Updated: March 27, 2016 12:18:19 am
Harjeet Singh likes making chai. Kadak chai.
At the national camp, when he is not plotting for the next match or tournament with the coach, the junior hockey team captain ensures he makes a good strong cuppa for rest of the players. Truckers’ special, he says. “Kadak chai honi chahiye paaji. Zyada adrak and you should boil it properly. The more you boil, better it tastes,” he says. Harjeet used to observe his father, a truck driver, make tea before he embarked on his long late-night journeys. “It used to keep him awake all night. Truck waalon ki chai alag hoti hai. Neend nahi aati. It keeps you fresh and alert,” he adds.
It’s a recipe he uses to keep his team awake and alert as well. He says this in jest but he might only be half-joking. Under his leadership, the junior team has blossomed. They won the Asia Cup last year, a tournament where several faces emerged but Harjeet stood out with his mature displays in the midfield. He was rewarded for his consistency with a first-ever call-up for the senior team for a major tournament when chief coach Roelant Oltmans included him in the squad for the Azlan Shah Cup next month.
His growing stature was further asserted when the 20-year-old was named the ‘Upcoming Player of the Year’ at the Hockey India annual awards ceremony here on Saturday. He clutches on to the Rs 10 lakh cheque he has received as prize money as he settles in a chair to talk about his journey. “This amount is life-changing,” he says.
Harjeet knows a thing or two about hardships. The biggest hurdle was the financial aspect. His father did not earn much to support his playing career and when the time came to buy his first kit, his family had to borrow money. When his hockey sticks used to break, his seniors at the Gopal Hockey Academy would lend him one.
But soon his family turned against him playing hockey. Harjeet started playing the sport in early 2000s only because others kids from his village did. His biggest hero back then was a local player who used to create ‘magic on the field.’ He hadn’t heard of any of the stars of that era and certainly not the yesteryear greats. But he liked being there with the big boys and took pride in the little responsibilities he was given – even if it meant carrying the kit bags of the senior players.
Monetarily, however, it became increasingly tough for his family to meet the demands. “They told me to stop playing the sport, feeling it was tough to make a career in hockey. Instead, they wanted me to focus on studies instead. But I used to sneak out of the house and continued playing at the academy. I must have been around 9 or 10 years old back then,” he says. “For the longest time, they were not aware that I was playing hockey.”
By the time his family came to know, Harjeet had already made a name for himself. Soon, he left his village to join the famous Surjit Singh academy and when he returned in 2013, his parents stood at the bus stand to welcome their son, who was named the most promising player at the Sultan of Johor Cup in Malaysia. “They took me around the entire village in an open-roof jeep and there were posters of me everywhere. It felt incredible because as a kid, I used to take the same route hiding from all the known faces so that they wouldn’t tell my family that I continued to play hockey,” Harjeet says.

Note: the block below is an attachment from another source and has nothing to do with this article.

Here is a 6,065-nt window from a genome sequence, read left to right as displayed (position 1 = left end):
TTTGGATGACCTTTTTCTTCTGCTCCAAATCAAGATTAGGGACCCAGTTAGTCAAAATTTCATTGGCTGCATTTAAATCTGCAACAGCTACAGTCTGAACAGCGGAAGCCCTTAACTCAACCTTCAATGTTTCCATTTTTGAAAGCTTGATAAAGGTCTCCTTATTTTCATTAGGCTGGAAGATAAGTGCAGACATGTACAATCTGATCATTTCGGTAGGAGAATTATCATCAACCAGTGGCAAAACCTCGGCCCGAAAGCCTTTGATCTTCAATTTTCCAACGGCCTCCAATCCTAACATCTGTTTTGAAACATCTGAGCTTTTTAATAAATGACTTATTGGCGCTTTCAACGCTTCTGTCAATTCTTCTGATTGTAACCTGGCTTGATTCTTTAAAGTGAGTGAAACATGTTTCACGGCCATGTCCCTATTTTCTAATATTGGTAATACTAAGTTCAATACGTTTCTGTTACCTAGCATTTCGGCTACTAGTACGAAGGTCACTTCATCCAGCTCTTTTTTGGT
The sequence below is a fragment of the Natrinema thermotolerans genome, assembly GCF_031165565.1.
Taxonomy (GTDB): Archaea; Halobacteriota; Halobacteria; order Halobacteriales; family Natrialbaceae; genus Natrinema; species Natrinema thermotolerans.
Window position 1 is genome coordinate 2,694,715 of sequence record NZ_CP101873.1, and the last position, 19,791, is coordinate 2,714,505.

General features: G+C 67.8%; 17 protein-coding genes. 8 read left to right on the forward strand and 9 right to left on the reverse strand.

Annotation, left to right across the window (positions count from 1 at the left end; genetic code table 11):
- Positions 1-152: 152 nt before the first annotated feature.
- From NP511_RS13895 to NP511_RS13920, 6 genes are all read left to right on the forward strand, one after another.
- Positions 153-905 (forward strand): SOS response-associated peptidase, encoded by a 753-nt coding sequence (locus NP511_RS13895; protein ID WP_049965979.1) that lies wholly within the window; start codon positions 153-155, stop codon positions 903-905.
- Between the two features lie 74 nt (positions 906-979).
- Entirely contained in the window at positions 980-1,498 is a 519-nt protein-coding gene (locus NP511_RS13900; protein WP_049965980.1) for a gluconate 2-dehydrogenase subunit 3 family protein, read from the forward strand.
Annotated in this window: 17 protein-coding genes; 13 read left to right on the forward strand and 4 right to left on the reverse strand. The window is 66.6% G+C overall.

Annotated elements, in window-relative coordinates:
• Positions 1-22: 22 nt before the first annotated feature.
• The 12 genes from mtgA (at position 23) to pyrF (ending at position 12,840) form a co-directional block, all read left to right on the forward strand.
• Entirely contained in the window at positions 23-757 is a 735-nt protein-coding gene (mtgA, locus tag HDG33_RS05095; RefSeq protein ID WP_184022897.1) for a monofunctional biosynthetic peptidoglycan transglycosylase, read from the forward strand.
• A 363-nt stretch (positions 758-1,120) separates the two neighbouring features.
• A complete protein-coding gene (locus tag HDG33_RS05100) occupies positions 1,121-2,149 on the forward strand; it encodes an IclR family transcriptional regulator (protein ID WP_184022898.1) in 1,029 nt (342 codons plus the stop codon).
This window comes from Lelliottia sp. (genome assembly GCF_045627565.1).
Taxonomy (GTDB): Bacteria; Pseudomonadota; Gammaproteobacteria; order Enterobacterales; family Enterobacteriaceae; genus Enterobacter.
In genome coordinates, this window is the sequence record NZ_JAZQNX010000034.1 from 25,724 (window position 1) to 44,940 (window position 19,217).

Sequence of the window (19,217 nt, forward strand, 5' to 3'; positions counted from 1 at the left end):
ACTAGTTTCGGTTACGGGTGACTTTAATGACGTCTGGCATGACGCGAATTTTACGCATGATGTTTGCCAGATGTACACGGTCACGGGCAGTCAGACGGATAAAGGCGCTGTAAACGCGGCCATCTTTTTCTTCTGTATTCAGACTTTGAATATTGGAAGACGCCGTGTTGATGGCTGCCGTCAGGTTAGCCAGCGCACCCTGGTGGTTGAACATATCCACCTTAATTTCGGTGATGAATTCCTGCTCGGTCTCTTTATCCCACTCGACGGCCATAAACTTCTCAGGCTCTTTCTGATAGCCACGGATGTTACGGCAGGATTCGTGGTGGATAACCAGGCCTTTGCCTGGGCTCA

Today, the centre-half is pushing for a place in the squad for the Olympics. And it won’t be a surprise if he makes the cut. Junior team coach Harendra Singh admires Harjeet’s leadership skills, saying he is wise beyond his years. “He is always looking for ways to keep the team together and interested, which you don’t see often in players of this age. Technically, too, he is good especially when it comes to bringing others in the play,” Harendra says.
The chai experiment maybe is one of the ways to bond with his teammates. “You can talk about so many things over a cup of tea. I enjoy making it for others and I think they like it too. And like I said, it keeps you alert so maybe it’s helping them on field too,” he jokes.
On the field, too, Harjeet is the junior team’s creative outlet, modelling his game on Sardar Singh and Manpreet Singh, who also play as centre-halves. It was evident in the way he played in the junior Asia Cup last year, where he not only created moves but also scored an odd goal or two. He opened the scoring in India’s win over Pakistan in the group stage and was named man of the match in the final, where they once again defeated Pakistan to clinch the title.
Harjeet says he isn’t thinking about the Olympics but the opportunity with the senior team, he hopes, will help him for the junior World Cup that will be held in India in December this year. “The Azlan Shah Cup will be great for me in the sense that I will be able to observe first hand how Sardar paaji, Manpreet paaji prepare for big matches and what they do on field. It’ll be a big experience for me. Then, when I return to the junior team, I hope to implement those things,” he says.
THE WINNERS AT HOCKEY INDIA AWARDS:
Major Dhyan Chand Lifetime Achievement Award: Late Shankar Laxman
Dhruv Batra Men and Women Player of the Year Award: PR Sreejesh and Deepika
Jugraj Singh Award from Upcoming Player of the Year (men): Harjeet Singh
Asunta Lakra Award for Upcoming Player of the Year (women): Preeti Dubey
Baljit Singh Award for Goalkeeper of the year: Savita
Pargat Singh Award for Defender of the year: Kothajit Singh
Ajit Pal Singh Award for Midfielder of the year: Ritu Rani
Dhanraj Pillay Award for Forward of the year: Rani
Jaman Lal Sharma Award for Invaluable Contribution: Baldev Singh (coach, Shahbad Academy)
President’s Award for Outstanding Achievement: Madhya Pradesh Hockey Academy
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